getting your motivation back to write
Writing a book for most of us is a very solitary task, in those pre-pandemic days you may have wandered off to your local coffee shop and spent a couple of hours diligently increasing the word count of your manuscript, admittedly you are now surrounded by people, but you are still working alone. And the thing about working alone is that motivation (after a while) can stagnate.
And this is the thing, many people start off a new project, goal, or task with the best of intentions only to get three months in and slowly lose the motivation to stick with it, how many gym memberships are used like crazy in Jan/Feb and then by June have been canceled? The same goes with diets, everyone has the best of intentions and then when any roadblock is faced, they quit, regaining any weight lost and going back to unhealthy habits.
How many unfinished manuscripts are stored in long forgotten folders on laptops and PCs? Every single one of them started with the best of intentions and now they lay waiting for their authors to return and complete them?
It always makes me wonder just how many great works of literature are missing from libraries because they were never finished, I am not saying that every single book that does not get completed was going to be a masterpiece, but there will be some that would have been, by not following through on that intention to write the book, the world is deprived of its impact and beauty.
So, if you are halfway through writing a book and are struggling with the motivation to finish it, what can you do to regain the impetus you may need?
Here are seven great ways that can give you that motivation.
One – Set a realistic daily writing goal
Writing daily may not be the first thing you would expect to read (after all, you are not motivated to write, so why should the first tip simply be to start writing again!!!???), most people lose motivation because they associate the task with something arduous, by breaking the act of writing into smaller chunks of just 100 – 300 words per day, your chances of getting back into the habit of writing increase dramatically.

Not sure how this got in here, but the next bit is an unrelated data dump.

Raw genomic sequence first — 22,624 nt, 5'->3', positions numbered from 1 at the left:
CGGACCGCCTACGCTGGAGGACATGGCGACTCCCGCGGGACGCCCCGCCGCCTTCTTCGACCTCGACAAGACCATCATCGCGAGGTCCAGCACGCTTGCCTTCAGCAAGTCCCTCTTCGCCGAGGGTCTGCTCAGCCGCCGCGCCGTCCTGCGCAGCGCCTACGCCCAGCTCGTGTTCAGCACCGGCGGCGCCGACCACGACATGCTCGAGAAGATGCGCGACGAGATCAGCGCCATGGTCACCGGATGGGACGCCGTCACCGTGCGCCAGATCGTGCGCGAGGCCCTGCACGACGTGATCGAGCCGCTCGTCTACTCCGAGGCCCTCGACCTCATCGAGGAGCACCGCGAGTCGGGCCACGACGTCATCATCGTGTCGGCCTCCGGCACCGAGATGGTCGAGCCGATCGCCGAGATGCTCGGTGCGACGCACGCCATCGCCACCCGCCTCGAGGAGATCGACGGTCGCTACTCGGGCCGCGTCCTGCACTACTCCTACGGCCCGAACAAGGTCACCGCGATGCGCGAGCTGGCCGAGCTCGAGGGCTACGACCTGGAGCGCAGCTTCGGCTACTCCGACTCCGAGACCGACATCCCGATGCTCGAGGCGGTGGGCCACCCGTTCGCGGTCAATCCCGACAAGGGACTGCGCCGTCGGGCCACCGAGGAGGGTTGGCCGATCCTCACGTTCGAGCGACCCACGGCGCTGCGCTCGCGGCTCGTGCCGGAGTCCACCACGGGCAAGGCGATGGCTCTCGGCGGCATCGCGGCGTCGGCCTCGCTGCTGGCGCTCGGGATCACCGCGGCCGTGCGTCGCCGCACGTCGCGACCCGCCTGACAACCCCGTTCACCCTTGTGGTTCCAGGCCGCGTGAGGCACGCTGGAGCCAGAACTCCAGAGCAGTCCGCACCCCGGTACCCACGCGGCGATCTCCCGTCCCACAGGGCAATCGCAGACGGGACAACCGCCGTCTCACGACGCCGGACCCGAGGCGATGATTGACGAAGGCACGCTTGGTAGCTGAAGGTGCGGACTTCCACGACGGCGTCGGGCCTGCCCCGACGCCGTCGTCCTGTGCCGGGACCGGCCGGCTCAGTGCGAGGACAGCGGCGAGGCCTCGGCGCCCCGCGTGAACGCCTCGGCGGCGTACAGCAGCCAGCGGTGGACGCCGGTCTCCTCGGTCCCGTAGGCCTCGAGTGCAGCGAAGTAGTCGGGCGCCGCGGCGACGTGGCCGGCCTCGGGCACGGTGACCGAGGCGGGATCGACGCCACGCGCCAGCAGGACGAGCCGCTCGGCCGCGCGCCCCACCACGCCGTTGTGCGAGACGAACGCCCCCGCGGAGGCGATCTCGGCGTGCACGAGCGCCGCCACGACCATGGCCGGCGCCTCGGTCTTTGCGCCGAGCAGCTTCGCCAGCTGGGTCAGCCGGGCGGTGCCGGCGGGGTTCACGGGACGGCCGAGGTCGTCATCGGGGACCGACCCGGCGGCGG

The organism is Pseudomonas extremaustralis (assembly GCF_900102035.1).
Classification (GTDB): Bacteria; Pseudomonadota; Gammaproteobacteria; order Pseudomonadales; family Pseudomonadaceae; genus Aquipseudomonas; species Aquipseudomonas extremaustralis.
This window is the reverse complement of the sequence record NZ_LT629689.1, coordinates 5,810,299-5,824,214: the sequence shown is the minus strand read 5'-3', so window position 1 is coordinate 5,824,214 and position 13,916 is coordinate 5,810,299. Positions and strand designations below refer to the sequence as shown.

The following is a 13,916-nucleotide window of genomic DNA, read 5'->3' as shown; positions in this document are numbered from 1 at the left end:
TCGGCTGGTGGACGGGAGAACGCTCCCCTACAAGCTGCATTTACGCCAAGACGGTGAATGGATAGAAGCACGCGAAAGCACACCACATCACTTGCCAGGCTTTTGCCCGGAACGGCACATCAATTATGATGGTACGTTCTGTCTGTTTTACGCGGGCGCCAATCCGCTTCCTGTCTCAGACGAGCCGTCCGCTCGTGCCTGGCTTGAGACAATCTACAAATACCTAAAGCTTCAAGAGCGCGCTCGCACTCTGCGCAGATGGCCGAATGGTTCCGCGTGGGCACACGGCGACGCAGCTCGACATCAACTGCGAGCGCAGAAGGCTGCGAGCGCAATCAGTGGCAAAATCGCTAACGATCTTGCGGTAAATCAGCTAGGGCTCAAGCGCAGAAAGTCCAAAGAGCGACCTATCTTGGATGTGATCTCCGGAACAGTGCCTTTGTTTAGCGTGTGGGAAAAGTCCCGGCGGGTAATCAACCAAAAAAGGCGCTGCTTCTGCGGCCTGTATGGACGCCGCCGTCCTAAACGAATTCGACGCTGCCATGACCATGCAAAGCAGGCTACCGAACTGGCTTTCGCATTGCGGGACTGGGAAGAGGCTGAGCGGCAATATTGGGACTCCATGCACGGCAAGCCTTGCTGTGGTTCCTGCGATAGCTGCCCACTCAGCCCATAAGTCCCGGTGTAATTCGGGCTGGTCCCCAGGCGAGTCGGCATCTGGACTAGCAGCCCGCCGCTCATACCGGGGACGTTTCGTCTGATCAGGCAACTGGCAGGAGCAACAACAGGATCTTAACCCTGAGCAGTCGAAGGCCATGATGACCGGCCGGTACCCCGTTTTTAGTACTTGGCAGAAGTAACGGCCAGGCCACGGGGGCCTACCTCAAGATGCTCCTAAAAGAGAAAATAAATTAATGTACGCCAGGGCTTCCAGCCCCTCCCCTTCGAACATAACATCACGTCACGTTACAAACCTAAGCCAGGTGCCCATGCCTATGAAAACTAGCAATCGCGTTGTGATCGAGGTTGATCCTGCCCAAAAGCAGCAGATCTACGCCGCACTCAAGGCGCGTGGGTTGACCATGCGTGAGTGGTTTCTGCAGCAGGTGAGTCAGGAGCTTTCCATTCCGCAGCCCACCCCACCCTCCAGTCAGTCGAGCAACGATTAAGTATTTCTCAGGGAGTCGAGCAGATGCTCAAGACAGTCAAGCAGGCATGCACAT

So, yes, the first tip is to simply start writing again, but this time with more manageable daily goals, you should look forward to writing, if you only spend 30 mins per day doing it, that’s fine.
Two – Peace and Quiet
Being distracted has never been easier than before, we all have cell phones that constantly beg for our attention, our laptops will be eager to show notifications the second they arrive, your kids will need you for something every five minutes and don’t even try to work if the TV is on.
If you are breaking your routine to write into small manageable periods, you need to ensure that you make the most of this time, and a distraction free environment is vital to do this.
Wherever you choose to write, it should be free of distractions, turn off your notifications, switch off your cell phone and lock the door (as long as it’s safe to do so of course), getting into the flow of writing for just 30 mins will be so much more productive when done in an environment of peace and quite.
Three – Get Social
Connecting with other writers on platforms such as Twitter, Facebook and Goodreads (along with the many other forums/platforms) is a great way to increase your motivation, speaking with others who may be in the same place as you or who have published and are promoting their work can really help.
It can increase your motivation and enthusiasm for writing once more, getting involved with conversations within your genre and even just within writing in general sparks the inspiration to continue.
Get social, get motivated!
Four – Track your progress
Having a clear understanding of how much you’ve completed can really help in motivating you to finish the book, this really helps when you’re three or four months into the project. If you have set a daily goal of 300 words for example, you can work out that if you stick to writing five days a week, after four months you will have written 24,000 words (and this is by only writing 300 words per day and only five days per week).
The goal here is to finish your book, it is NOT a race and if it takes a couple of years, it takes a couple of years…….where’s the issue with that?
Five – Look after yourself
A healthy body and mind do wonders for motivation both in writing and life in general, exercising and eating right will help you to maintain the energy you will need to write your book to the best of your ability.
Always seek professional advice on where you are and what you should do to get/keep in shape.
Six – Be a professional
If you want your book to be taken seriously, and for you to be taken seriously as a writer who finishes what they say they will finish, now is the time to step up and act like the professional author you want to be.
Tell others that you have set a goal of writing a book and get them to hold you accountable, set the commitment of daily writing and keep to it, tell people that you will donate an amount of money to an organization that you disagree with if you do not achieve your goal.
Seven – Read
Read more of the greats within the genre that you are either writing in or that inspires you, read every day for at least 10-15 mins and reflect on the craft of the author. Learning from the best within the literary world helps you to both fine tune your skills and at the same time become inspired.
There is a great book within you, and the world will be a better place with it published for us all to read.
Don’t give up!
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